A public inquiry into the murder of a Dundalk forestry worker 30 years ago could pose serious constitutional difficulties, an Oireachtas subcommittee heard yesterday.

Séamus Ludlow (47) was shot dead as he walked home from the pub on May 2, 1976. The gardaí failed to follow up on subsequent information from the Royal Ulster Constabulary that four named loyalists were responsible.

Justice minister Michael McDowell told the Oireachtas subcommittee on justice that the subcommittee members would have to consider whether it was appropriate to set up the public inquiry being demanded by the Ludlow family.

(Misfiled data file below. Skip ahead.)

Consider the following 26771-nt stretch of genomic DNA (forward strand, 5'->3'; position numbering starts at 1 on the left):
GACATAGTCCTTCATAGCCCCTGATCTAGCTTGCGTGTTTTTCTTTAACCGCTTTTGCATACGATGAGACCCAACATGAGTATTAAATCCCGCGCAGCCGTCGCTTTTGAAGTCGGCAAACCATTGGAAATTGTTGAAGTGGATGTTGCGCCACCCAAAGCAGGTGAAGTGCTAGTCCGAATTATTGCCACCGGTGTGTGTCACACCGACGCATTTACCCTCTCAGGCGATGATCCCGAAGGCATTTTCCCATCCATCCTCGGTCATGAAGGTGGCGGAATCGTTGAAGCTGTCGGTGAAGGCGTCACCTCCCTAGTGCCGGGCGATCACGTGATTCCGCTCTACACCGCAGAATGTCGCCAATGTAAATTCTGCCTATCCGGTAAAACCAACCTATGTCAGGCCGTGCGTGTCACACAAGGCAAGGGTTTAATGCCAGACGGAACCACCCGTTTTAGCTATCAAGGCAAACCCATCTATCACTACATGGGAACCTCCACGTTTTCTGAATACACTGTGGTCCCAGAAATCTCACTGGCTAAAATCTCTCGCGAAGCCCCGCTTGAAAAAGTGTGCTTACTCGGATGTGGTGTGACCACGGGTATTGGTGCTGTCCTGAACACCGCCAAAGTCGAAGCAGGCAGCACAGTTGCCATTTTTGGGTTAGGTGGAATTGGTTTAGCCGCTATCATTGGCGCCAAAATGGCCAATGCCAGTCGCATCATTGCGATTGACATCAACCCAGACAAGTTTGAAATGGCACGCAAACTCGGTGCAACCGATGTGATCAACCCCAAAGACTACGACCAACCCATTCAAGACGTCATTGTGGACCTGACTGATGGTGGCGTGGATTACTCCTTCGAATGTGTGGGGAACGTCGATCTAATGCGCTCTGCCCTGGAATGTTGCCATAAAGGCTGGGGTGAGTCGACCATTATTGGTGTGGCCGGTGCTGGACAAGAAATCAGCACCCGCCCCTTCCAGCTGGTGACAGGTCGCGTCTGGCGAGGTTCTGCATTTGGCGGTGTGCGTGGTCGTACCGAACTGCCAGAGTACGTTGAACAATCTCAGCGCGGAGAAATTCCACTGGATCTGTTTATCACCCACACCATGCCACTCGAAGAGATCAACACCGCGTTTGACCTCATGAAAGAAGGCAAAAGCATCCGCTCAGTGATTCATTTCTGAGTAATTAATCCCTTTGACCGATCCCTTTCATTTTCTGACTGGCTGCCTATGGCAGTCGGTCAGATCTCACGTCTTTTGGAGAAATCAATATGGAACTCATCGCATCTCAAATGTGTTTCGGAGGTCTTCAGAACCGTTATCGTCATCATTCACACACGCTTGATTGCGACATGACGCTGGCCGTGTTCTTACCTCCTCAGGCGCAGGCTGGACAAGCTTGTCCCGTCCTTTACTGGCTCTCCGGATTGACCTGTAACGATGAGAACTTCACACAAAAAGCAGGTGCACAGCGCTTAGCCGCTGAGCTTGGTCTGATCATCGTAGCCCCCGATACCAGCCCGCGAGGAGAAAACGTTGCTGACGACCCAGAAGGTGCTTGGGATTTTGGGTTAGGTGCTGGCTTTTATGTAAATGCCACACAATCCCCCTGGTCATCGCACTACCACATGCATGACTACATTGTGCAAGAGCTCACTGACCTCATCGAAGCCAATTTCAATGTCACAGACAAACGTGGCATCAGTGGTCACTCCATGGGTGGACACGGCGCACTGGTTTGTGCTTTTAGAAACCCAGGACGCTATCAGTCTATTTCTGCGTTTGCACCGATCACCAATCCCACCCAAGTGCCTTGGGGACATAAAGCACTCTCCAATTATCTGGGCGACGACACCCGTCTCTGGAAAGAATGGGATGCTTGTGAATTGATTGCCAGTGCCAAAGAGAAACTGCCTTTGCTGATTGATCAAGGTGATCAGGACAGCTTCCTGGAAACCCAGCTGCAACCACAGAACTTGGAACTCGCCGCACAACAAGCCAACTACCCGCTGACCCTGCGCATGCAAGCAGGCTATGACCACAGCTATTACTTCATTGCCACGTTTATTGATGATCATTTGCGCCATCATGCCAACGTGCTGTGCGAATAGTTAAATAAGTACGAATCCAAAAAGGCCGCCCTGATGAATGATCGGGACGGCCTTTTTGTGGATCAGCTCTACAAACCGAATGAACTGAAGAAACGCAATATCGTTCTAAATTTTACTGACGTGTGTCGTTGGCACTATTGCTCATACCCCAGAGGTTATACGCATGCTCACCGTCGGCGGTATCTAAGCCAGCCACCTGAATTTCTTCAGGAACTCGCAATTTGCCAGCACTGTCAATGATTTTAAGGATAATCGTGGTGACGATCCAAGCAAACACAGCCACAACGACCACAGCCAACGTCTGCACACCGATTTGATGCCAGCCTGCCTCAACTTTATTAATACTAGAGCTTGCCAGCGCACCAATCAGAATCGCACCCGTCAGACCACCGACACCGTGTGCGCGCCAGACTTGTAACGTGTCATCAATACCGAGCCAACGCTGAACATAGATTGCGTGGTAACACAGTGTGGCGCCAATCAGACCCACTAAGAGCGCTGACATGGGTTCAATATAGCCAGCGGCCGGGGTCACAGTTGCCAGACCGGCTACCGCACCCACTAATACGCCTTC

“There are serious constitutional issues directed at whether someone did or did not commit a crime five, ten or 30 years later,” he said.
“It still doesn’t follow that it would be lawful for the state to set up an inquiry, in effect to mimic a criminal trial.”

The justice subcommittee is examining the report of Judge Henry Barron, who found there had been serious deficiencies in the way gardaí dealt with the Ludlow murder investigation.

Minister McDowell apologised to the Ludlow family, who were present at the hearing yesterday, for the inadequate state response.

“On the basis of the findings of the Barron report, the Ludlow family undoubtedly has a sound basis for feeling aggrieved at a number of events surrounding the murder, including events relating to the interview of suspects and the original coroner’s inquest,” he said